ANDOVER —Two teenagers used survival skills and a shooting star to stay alive Monday night into Tuesday morning after getting lost trying to ride a snowmobile from Mexico to Andover.

Ty Howard-Gotto, 15, and his friend Jonah May, 15, both from North Smithfield, R.I., walked out of the woods and onto South Arm Road at about 10 a.m. Tuesday, Wardens Sgt. Kris Barboza and Josh Smith said. A passerby picked them up and drove them to Howard-Gotto’s grandfather’s camp at 225 South Arm Road in Andover.

That’s where they were headed when they left Highland Terrace at about 7:30 p.m. Monday in Mexico on a snowmobile. They were expected to arrive at 10 p.m. Monday and when they didn’t, the Maine Warden Service was alerted late Tuesday night by family members. Neither boy had a cell phone, Smith said.

Howard-Gotto was driving an orange 2007 Arctic Cat Crossfire snowmobile when it became stuck in deep snow on an unimproved trail that wasn’t groomed, Warden Smith said.

According to an Associated Press story on Tuesday, the boys tried unsuccessfully to start a fire late Monday when May saw a shooting star, made a wish and suggested they continue walking. Then they found a shed and material to start a fire, Howard-Gotto said after they were found unharmed.

For the fire, they used plywood and gasoline from the boarded-up structure to get warm, and then spent part of the evening wrapped in tarps and resting in a golf cart inside the structure, Howard-Gotto said.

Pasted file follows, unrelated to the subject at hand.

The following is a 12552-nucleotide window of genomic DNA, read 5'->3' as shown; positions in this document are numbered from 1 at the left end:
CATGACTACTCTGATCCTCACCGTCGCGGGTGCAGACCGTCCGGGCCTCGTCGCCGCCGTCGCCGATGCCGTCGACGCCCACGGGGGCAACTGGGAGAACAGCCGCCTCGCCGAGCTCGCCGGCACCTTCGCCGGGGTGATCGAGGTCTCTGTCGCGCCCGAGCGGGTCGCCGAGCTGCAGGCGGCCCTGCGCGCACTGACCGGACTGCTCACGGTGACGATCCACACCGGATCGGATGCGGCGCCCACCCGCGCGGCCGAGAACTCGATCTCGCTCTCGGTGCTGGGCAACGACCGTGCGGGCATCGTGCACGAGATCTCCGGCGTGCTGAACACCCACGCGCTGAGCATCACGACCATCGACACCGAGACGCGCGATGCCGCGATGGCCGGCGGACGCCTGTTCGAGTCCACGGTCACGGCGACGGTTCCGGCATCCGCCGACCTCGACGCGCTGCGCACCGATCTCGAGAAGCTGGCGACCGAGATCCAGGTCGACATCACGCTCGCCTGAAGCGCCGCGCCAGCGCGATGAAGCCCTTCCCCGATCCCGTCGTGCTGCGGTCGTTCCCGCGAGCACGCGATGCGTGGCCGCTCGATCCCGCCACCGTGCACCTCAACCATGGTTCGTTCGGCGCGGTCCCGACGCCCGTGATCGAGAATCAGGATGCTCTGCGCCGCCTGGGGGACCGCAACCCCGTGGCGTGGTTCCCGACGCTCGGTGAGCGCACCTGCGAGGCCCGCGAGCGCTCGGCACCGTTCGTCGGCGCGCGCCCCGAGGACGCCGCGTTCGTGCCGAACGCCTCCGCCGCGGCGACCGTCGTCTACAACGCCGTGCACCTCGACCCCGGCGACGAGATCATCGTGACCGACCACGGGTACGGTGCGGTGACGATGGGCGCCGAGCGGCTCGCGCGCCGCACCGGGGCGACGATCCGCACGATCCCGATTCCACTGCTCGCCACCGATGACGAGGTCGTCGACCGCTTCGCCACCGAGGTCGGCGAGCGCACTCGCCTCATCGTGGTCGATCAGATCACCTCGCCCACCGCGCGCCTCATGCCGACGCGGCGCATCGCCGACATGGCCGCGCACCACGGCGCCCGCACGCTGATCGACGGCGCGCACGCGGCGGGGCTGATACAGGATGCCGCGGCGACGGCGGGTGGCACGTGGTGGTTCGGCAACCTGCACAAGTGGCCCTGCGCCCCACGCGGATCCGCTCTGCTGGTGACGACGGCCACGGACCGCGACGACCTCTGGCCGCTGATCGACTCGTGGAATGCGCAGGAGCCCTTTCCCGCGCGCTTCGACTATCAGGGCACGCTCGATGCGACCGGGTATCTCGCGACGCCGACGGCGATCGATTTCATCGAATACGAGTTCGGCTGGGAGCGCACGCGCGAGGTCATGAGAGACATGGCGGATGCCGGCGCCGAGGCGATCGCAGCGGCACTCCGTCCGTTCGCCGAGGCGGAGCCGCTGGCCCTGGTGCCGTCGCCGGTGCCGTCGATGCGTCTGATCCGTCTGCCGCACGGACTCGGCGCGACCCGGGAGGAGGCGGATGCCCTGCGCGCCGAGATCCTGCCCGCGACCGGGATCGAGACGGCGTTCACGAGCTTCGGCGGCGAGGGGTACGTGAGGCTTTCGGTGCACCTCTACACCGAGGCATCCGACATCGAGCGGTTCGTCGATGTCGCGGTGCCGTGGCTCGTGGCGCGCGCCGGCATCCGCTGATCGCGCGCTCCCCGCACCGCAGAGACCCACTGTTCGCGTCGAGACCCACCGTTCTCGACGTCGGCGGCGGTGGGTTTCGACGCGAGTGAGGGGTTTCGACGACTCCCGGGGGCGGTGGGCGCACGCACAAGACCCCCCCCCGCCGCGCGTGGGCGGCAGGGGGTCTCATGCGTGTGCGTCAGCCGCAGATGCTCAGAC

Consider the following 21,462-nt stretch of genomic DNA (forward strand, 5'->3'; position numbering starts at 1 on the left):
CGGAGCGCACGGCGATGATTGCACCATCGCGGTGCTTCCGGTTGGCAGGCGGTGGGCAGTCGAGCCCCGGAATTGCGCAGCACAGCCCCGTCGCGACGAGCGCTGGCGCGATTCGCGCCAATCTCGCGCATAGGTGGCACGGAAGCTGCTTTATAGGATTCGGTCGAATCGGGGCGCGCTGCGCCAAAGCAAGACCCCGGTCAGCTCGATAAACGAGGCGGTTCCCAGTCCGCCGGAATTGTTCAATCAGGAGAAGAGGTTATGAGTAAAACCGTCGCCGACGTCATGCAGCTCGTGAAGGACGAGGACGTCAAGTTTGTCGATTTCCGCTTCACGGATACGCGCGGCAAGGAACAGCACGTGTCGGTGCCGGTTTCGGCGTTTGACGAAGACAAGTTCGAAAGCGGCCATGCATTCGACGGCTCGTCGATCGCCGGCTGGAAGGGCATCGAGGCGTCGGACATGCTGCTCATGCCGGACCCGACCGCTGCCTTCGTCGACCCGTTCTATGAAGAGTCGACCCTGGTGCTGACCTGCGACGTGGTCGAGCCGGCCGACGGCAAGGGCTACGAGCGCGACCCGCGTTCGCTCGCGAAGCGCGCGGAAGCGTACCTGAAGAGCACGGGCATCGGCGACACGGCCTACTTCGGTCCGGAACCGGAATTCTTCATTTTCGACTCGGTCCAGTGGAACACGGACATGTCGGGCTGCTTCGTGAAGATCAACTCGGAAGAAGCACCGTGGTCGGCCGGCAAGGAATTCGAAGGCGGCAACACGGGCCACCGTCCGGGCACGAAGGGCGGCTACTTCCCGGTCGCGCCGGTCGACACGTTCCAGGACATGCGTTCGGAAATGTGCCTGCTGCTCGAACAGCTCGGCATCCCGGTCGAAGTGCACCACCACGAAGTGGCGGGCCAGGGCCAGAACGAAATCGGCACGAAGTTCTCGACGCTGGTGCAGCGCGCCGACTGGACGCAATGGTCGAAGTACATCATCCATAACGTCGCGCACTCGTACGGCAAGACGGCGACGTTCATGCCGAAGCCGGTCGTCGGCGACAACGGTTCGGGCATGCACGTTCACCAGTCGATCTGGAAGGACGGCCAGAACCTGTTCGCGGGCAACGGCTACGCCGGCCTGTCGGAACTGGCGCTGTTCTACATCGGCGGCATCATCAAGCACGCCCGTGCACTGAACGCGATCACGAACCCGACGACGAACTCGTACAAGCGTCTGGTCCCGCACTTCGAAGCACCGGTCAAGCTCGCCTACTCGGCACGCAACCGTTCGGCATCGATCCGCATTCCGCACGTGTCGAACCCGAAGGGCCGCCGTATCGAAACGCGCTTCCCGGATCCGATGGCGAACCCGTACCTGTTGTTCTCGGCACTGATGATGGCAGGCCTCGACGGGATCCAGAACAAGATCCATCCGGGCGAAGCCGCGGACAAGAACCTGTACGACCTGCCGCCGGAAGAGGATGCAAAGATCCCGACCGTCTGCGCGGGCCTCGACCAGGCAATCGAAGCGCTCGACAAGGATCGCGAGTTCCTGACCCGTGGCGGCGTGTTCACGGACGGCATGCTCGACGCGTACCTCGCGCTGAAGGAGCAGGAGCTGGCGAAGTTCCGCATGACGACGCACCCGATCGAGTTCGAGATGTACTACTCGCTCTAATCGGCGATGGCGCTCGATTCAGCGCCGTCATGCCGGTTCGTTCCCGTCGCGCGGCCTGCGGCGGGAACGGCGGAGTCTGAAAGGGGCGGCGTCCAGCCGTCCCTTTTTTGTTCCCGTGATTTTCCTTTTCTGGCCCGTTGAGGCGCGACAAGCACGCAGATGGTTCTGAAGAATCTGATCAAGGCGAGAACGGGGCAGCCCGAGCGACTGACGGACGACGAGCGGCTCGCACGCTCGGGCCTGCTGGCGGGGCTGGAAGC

The temperature dipped to 9 degrees below zero in the region, and the wind made it feel like 25 below, the AP story said. At first daylight, the boys began walking again until they were found.

It’s not unusual for teenagers to ride snowmobiles in Western Maine without an accompanying adult, Warden Smith said. Howard-Gotto grew up in the area and knew the trails but had been living in Rhode Island, he said.

It’s roughly a 20-mile trip between Mexico and the grandfather’s camp, depending on which way one goes, Smith said. “It’s about a two-hour ride to get up there.”

Howard-Gotto said he made a wrong turn after departing from Mexico, then got stuck in deep snow. But he said he’d lived in the area before moving to Rhode Island and was confident they would be OK.
“I wasn’t worried too much,” he said.

The warden service was alerted at 11:45 p.m. Monday that the boys were missing. Smith and Wardens Tony Gray and Brock Clukey drove to the area to begin a hasty search. Smith said the temperature was 26 below zero. “I was a human popsicle,” he said.

The wardens knew roughly where the youths were, because they received a tip that a snowmobile club groomer out smoothing trails had seen them at 8:30 p.m. near Ellis Pond Variety in Roxbury Pond Village, Barboza said.

“We had an idea where they were,” he said. “We also got a few other tips, but they were earlier sightings.”


Barboza said wardens were worried that the boys might have gone through thin ice covered with snow in a brook or stream as inlets into ponds don’t have thick ice.

The three wardens searched through the night and were joined in the morning by more searchers, including area firefighters, police and snowmobile club members.

“The mother from Rhode Island asked us if we were going to use dogs, but we did a hasty search,” Smith said. “We were looking for an orange snowmobile on snow, so that would stand out.”

Additionally, warden service pilot Charlie Later was flying over the rugged terrain with Warden Norm Lewis, who knows the area, Barboza said. Wardens on the ground checking trails would radio Later and tell them what areas to search.